Bread & Roses, originally a poem written by James Oppenheim, and sung at the event by Naomi L’Estrange and choir – speaks of the human need and longing for beauty, goodness and flourishing as well as basic nourishment.
We named the photo-essay after the poem, and used photography to trace connections in an ecology of food that give us hope for a more humane, connected and generous future.
A future where the dominant food system is not dictated by maximising productivity by cutting prices and corners, or simplistic calculations of energy and nutrient density; but one which values the earth, and recognises the beauty, care and dignity inherent in producing good food.
Boston’s small food producers
At Maud Foster windmill we witness the skilled, autonomous work of miller, Richard Waterfield, grinding Lincolnshire grain into flour using 200 year old wind power technology.
Sonya at Greenfield Bakers bakes Maud Foster flour into fresh bread (served at the Harvest Supper) at her oven in Friskney, fuelled by sustainably sourced wood, for local customers.
Willoughby Road allotments (where Sonya runs baking workshops in the allotment kitchen) runs between the Maud Foster Drain and the Pilgrim Hospital. It’s path to a hospital, but also a path away from ill health.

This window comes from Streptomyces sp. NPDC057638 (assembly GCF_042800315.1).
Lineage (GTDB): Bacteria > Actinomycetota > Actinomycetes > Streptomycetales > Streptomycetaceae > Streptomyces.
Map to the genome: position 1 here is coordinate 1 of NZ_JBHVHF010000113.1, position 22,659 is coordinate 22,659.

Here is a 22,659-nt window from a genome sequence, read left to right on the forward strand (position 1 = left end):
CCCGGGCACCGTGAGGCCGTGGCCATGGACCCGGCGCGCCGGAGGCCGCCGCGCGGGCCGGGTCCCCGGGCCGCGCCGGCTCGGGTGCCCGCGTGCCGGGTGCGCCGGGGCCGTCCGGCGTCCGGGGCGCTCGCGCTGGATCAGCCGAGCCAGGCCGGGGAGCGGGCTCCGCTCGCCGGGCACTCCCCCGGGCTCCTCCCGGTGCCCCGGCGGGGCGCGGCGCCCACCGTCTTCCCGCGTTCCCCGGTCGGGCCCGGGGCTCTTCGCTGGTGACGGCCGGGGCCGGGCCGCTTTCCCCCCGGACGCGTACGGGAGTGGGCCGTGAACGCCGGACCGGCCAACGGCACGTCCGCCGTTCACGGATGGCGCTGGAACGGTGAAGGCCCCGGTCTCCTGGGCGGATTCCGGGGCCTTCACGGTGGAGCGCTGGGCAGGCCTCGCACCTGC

Neighbours from many backgrounds – doctors and patients, yellabellies and new-comers – come together over food-growing, and pass on their skills and enthusiasm to each other and the next generation.
The sharing of the harvest
Allotment holders, and passers-through on the footpath to and from the Pilgrim Hospital, raise funds and gift produce to local foodbanks, in solidarity with those in their community who struggle to put food on the table.
This includes regular donations of money and vegetables to Centrepoint Outreach, which offers support to people facing homelessness and who are vulnerably housed.
At their weekly cooking club, participants gather around the task of cooking a meal; shared food is reinstated at the heart of community. It is time wonderfully spent.